I feel all of your pain and will now add to it. Milled and cut to size some very expensive mahogany for a dovetailed box today, spent an hour re sawing and planing interior dividers to size. I them proceeded to square up some pieces to size for a final fit, only to plane off my reference faces on two pieces. Now out of square to my other faces realized what I had done and continued to spend the next while re planing the other pieces down to a new size. Although not much changed in the overal dimensions it was still far more prep work due to not paying attention. Such a bummer over a mindless error. Always mark your faces!!

    Rowdy Whaleback

    Oooh this is a good thread, it’ll be filled very quickly….
    Marking out:
    I had a nice piece of 1″x2″ oak that was long enough to make the base, two sides and two ends to make a chisel tray. I cut my end piece and split it into two. I then marked up (i.e. cut around) my remaining piece the length of an end piece forgetting that I already had two ends. Realising my mistake I gave myself a little congratulatory pat on the back for avoiding such a foolish mistake. I put the two ends together and slid the remaining length onto the base to get the length minus the two ends. Cut this all the way around and after a brew realised that dovetailed walls need to be overlapping. The side walls had about three knife walls around them by the time I’d finished!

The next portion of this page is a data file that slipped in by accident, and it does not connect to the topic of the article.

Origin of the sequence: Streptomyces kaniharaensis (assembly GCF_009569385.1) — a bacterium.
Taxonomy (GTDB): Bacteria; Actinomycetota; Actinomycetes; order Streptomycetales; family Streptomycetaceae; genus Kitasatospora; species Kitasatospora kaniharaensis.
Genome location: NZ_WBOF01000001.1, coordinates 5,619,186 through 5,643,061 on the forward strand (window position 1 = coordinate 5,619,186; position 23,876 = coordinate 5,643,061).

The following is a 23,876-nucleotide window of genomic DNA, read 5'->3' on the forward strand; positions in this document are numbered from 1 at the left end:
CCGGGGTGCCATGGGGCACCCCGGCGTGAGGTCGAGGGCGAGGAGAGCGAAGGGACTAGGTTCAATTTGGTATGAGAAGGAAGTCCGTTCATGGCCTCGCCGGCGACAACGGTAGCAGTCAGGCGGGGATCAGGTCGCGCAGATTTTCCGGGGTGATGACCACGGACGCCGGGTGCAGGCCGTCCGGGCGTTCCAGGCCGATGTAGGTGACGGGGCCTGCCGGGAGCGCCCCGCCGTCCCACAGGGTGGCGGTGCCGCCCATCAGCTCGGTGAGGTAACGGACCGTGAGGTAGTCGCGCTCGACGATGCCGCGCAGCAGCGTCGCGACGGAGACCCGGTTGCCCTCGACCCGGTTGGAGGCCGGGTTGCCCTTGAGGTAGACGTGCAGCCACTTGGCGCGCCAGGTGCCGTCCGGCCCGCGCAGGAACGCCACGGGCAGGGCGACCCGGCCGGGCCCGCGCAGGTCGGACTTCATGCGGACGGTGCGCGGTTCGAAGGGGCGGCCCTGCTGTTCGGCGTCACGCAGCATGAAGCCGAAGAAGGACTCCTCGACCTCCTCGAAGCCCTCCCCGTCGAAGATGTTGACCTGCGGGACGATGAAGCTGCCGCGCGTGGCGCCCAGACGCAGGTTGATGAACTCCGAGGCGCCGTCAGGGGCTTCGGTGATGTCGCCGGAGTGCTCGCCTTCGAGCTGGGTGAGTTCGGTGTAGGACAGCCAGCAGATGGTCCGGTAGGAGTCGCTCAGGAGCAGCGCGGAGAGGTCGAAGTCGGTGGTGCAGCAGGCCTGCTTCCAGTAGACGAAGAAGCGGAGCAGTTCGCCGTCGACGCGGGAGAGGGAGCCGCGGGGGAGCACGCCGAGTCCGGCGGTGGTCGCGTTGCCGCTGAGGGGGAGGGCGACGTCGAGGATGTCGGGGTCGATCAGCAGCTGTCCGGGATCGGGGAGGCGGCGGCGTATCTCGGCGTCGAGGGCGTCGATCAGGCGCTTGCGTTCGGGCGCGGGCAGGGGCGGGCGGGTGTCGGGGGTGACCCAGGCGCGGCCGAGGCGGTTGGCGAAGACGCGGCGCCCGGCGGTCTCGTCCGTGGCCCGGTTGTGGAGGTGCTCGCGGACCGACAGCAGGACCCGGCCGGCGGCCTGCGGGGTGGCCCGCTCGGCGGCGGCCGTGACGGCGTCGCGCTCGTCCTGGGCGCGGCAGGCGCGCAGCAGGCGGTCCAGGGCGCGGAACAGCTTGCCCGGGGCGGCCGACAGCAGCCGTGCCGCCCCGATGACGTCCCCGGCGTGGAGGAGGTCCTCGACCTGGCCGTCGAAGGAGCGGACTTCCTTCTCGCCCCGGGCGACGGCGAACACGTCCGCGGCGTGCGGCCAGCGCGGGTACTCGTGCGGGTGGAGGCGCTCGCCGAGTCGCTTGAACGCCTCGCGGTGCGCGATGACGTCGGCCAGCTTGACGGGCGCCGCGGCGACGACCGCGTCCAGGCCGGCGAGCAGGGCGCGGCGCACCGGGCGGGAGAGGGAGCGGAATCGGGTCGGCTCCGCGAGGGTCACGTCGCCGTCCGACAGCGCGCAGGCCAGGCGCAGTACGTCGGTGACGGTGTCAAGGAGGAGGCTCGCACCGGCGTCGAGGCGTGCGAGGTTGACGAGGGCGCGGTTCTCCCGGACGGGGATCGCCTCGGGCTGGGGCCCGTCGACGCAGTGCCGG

Got all this sorted and eventually did the inevitable pins one way at one end and the other way at t’other.
    I’m learning to take things a bit slower and to be a bit more methodical. Don’t think this conforms to the measure twice cut once thing, nothing wrong with my measurements, just in the wrong place!


    When making Paul’s shop stool design, I did two of the tenons early on, then didn’t work on it for a week or so. Then I had a bunch of free time around the holidays and did all the remaining tenons in one go. I was really in the groove and getting great cuts with my tenon saw, and crisp shoulders that matched my bevel gauge beautifully. Only later did I realize the gauge had shifted at some point, so all but the first two were slightly off in precisely the same way. Had to adjust every shoulder line a bit, which was very fiddly. For my current project I fixed my bevel protractor to the proper angle at the beginning and check my gauge against it every so often, and check both against the full scale drawing occasionally.


    I had a similar experience. For some reason all my small projects would come out OK but any time I tried to create something bigger, none of the joinery would line up. It was maddening. I always felt utterly useless, and pegged the failures to my chest and my own deficient skills, a familiar pattern of thought for me.